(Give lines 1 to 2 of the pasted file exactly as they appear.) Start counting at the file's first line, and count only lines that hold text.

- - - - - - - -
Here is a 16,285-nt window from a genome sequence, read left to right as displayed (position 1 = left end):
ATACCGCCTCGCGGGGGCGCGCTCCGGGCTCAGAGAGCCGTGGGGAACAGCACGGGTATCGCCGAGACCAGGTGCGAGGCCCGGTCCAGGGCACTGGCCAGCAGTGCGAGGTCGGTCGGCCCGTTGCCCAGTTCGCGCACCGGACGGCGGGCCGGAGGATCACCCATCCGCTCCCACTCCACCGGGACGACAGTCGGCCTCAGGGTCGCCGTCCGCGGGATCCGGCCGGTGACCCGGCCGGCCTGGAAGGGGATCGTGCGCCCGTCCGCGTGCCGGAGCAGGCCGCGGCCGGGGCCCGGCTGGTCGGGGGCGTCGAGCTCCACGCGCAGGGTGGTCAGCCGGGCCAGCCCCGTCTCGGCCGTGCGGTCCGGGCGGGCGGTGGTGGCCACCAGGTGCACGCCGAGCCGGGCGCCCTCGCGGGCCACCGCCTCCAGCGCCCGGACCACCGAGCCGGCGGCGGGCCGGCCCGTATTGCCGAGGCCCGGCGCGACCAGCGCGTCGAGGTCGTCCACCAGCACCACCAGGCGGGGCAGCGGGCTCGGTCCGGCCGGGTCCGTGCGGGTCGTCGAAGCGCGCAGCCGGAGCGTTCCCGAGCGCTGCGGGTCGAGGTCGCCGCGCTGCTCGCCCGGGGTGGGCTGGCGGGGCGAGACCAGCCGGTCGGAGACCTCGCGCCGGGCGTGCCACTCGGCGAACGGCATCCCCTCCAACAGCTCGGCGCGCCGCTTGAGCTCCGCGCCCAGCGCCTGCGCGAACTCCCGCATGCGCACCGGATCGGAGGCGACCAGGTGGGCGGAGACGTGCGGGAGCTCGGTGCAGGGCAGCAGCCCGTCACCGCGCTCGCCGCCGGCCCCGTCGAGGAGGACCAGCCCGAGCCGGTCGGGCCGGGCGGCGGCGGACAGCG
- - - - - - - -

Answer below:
Here is a 16,285-nt window from a genome sequence, read left to right as displayed (position 1 = left end):
ATACCGCCTCGCGGGGGCGCGCTCCGGGCTCAGAGAGCCGTGGGGAACAGCACGGGTATCGCCGAGACCAGGTGCGAGGCCCGGTCCAGGGCACTGGCCAGCAGTGCGAGGTCGGTCGGCCCGTTGCCCAGTTCGCGCACCGGACGGCGGGCCGGAGGATCACCCATCCGCTCCCACTCCACCGGGACGACAGTCGGCCTCAGGGTCGCCGTCCGCGGGATCCGGCCGGTGACCCGGCCGGCCTGGAAGGGGATCGTGCGCCCGTCCGCGTGCCGGAGCAGGCCGCGGCCGGGGCCCGGCTGGTCGGGGGCGTCGAGCTCCACGCGCAGGGTGGTCAGCCGGGCCAGCCCCGTCTCGGCCGTGCGGTCCGGGCGGGCGGTGGTGGCCACCAGGTGCACGCCGAGCCGGGCGCCCTCGCGGGCCACCGCCTCCAGCGCCCGGACCACCGAGCCGGCGGCGGGCCGGCCCGTATTGCCGAGGCCCGGCGCGACCAGCGCGTCGAGGTCGTCCACCAGCACCACCAGGCGGGGCAGCGGGCTCGGTCCGGCCGGGTCCGTGCGGGTCGTCGAAGCGCGCAGCCGGAGCGTTCCCGAGCGCTGCGGGTCGAGGTCGCCGCGCTGCTCGCCCGGGGTGGGCTGGCGGGGCGAGACCAGCCGGTCGGAGACCTCGCGCCGGGCGTGCCACTCGGCGAACGGCATCCCCTCCAACAGCTCGGCGCGCCGCTTGAGCTCCGCGCCCAGCGCCTGCGCGAACTCCCGCATGCGCACCGGATCGGAGGCGACCAGGTGGGCGGAGACGTGCGGGAGCTCGGTGCAGGGCAGCAGCCCGTCACCGCGCTCGCCGCCGGCCCCGTCGAGGAGGACCAGCCCGAGCCGGTCGGGCCGGGCGGCGGCGGACAGCG